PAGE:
20th Century

The 1900s tea gown – fabrics

When I decided to make a 1900s tea gown I also decided that I didn’t have the budget to go buy fabric for it.  Whatever I made was going to have to be stash-based.

I kept what I had in-stash in mind as I looked at designs.  My primary inspiration is this satin and lace extravaganza from 1899:

Tea-gown of light silk with lace front (on the right). (1899) via the NYPL digital gallery

I bought almost 15 metres of a really amazing poly-cotton sateen with a little metal woven through it in ivory last year.

Ivory poly-cotton-metal sateen

I know you are all gasping in horror and thinking “poly-cotton!?!  Ewwww!!!”, but really, this fabric is fabulous.  I’ve had dozens of fabric snobs inspect it, and not one has guessed that it has a synthetic content.  Most guess silk, or a silk-cotton or silk-linen blend.  I looks rich and sumptuous and not at all synthetic-y, and it acts rich and sumptuous and natural and not at all synthetic-y.

When I bought it I first bought 3 metres, and took it home and ran it through a number of tests, determined that it fits my exacting standards, and I could even dye it – granted only pastel tones, but I’m happy with that!  So I raced back to the shop and bought the rest of the roll at $10 a metre.

Metal lines running through the poly-cotton-metal sateen

The only thing I don’t love about the fabric is the metal content.  Because of it, the fabric never properly smooths out.  It doesn’t really wrinkle or crease (thanks to the poly-cotton), but it doesn’t press smooth.

I’m calling it a sateen for now, but you could call it a satin, because of the polyester.  What do you think?  Sateen because of the cotton, or satin because of the polyester?

Right.  So that sorts the over-robe.  I’ve been criticised in the past for sewing with too many whites and barely-there tones, so I wanted the front of the gown to be an actual colour, even if only a pastel.

I bought an amazing robins egg blue silk razimir at a 40% off sale at Global Fabrics a few years back.  I only bought 2 metres (they gave me an extra 20 centimeters, because they are wonderful) because it was so expensive, even on sale.  I’ve regretted that I didn’t buy more so many times since.  It would have been the perfect fabric for Emily’s dress, and a dozen other projects.  But I thought that I could just squeeze the front of a petticoat and a bodice out of the fabric, and it would be perfect for the front of my tea gown.

Robin’s egg blue silk razimir

It’s gorgeous fabric.  Soft and buttery with a slight rib and a delicious sheen.

My decision to go with it was made easy by the discovery of a few metres of vintage kimono silk in the same shade of blue.  There wasn’t a lot of it, and it wasn’t in perfect condition, but I thought I could get a lining for the robe out of it, so that you would get delicious glimpses of blue when the robe fluttered open.

Vintage robin’s egg blue kimono silk

I like the faint stripes and brocaded patterns in the kimono silk: just another bit of interest to the lining.  And Japonisme is so very appropriate for 1900s and tea gowns!

Stripes and patterns in the kimono silk

Finally, I needed some truly gorgeous lace to finish the tea gown.  Darn.  I do have some fabulous vintage spider-web patterned lace, but it is far more 1930s than 1900s.  It didn’t seem right for this, and I love it too much to commit it to something it isn’t right for.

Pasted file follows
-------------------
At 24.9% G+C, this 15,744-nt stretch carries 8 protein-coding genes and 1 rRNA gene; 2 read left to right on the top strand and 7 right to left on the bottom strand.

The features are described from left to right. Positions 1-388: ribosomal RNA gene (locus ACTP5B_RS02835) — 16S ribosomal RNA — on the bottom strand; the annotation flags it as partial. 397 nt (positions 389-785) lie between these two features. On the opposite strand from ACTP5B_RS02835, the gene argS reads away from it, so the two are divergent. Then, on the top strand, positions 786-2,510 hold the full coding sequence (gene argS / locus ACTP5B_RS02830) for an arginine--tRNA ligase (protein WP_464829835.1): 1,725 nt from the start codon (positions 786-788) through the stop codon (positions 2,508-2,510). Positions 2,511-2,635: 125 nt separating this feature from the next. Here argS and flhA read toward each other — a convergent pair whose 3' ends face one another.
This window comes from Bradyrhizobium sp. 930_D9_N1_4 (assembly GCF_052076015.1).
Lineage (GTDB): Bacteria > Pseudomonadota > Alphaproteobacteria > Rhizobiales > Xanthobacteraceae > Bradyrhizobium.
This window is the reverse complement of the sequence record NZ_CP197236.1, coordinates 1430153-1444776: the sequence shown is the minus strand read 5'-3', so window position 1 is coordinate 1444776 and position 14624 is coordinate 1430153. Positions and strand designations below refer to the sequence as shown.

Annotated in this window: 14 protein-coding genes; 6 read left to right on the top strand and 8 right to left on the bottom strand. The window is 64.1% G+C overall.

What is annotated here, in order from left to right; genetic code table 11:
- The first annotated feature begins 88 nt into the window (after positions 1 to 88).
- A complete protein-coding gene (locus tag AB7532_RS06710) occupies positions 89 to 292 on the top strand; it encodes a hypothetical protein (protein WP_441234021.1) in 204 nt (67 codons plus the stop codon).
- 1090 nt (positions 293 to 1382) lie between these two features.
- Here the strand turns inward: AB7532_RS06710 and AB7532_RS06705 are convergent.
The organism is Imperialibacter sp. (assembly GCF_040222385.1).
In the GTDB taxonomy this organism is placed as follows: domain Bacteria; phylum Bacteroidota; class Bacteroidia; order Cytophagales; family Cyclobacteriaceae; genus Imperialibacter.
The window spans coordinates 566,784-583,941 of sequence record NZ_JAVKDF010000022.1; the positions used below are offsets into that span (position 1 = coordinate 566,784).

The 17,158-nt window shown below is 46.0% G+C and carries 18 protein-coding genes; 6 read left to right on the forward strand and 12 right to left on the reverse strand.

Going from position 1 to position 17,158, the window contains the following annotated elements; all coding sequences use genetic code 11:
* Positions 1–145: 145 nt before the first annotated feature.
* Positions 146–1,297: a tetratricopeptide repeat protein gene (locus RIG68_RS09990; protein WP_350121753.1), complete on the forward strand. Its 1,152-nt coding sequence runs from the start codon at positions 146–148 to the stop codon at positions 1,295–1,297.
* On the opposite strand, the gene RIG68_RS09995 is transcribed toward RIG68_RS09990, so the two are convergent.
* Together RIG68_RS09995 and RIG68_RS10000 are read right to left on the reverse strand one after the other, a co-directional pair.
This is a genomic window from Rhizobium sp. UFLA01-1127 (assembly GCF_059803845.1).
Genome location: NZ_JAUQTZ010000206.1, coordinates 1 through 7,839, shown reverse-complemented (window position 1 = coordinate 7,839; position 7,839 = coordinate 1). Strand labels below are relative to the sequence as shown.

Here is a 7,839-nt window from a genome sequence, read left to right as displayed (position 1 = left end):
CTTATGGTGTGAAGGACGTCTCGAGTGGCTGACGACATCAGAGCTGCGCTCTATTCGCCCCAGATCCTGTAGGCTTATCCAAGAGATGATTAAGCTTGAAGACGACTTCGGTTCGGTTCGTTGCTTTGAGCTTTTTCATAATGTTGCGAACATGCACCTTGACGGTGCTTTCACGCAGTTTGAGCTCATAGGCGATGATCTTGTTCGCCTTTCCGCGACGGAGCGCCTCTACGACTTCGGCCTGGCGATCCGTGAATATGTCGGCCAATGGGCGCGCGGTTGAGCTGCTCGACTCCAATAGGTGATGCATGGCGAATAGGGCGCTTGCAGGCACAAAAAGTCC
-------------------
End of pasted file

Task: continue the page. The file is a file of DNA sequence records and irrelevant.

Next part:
Then, on a trip to the Fabric Warehouse  I found the perfect lace.  Darn.  I was not supposed to buy fabric for this project!  But it was so perfect, and I found everything else in the stash, and it was very reasonably priced (for lace).

Isn’t it perfect?

Embroidery on net cotton lace

Yum!  I love it!  And it has a border on both edges, which makes laying out the pattern pieces much easier.

The cotton embroidery

The embroidered motifs that covers the body of the lace

So, that’s my fabric.  It’s good to have a design come together!



  1. Liann Ward says

    looking forward to seeing it all together 🙂

  2. Eleanor (undeadgoat) says

    Well, is the right side of the fabric warp-faced or weft-faced? Warp-faced means satin, weft-face sateen.

    [WORDPRESS HASHCASH] The poster sent us ‘0 which is not a hashcash value.

    • Isn’t that a modern distinction, and historically it had to do with the fibres used? Silk (and these days synthetics) = satin, cotton (and rayon) = sateen? Something I must look into…

  3. Elise says

    This makes me think how a middle class, or upper-middle class woman would have also approached the tea gown: using things she already had, and amending to what she did not. I love it!

  4. Zach says

    I just love that lace! I have wanted to start making bobin lace for so long, but haven’t gotten there yet, unfortunately. It would be an awesome skill for historical costuming! The blue is also sooo perfect. I wouldn’t have scolded you for doing white on white though–it’s one of my favorite things to do! I can’t wait to see how you put it together.

  5. That lace is so nice! I look forward to seeing your progress! If you use your stash only, but know you are making second or third best choices, you wont be happy with the gown. If you are not happy, you wont get the use out of it. If you don’t use it you are not being frugal….You wasted what was in your stash. I’m glad you bought the lace!

  6. Natalie says

    I’m very excited to see this made! It sounds like it is going to me beautiful!

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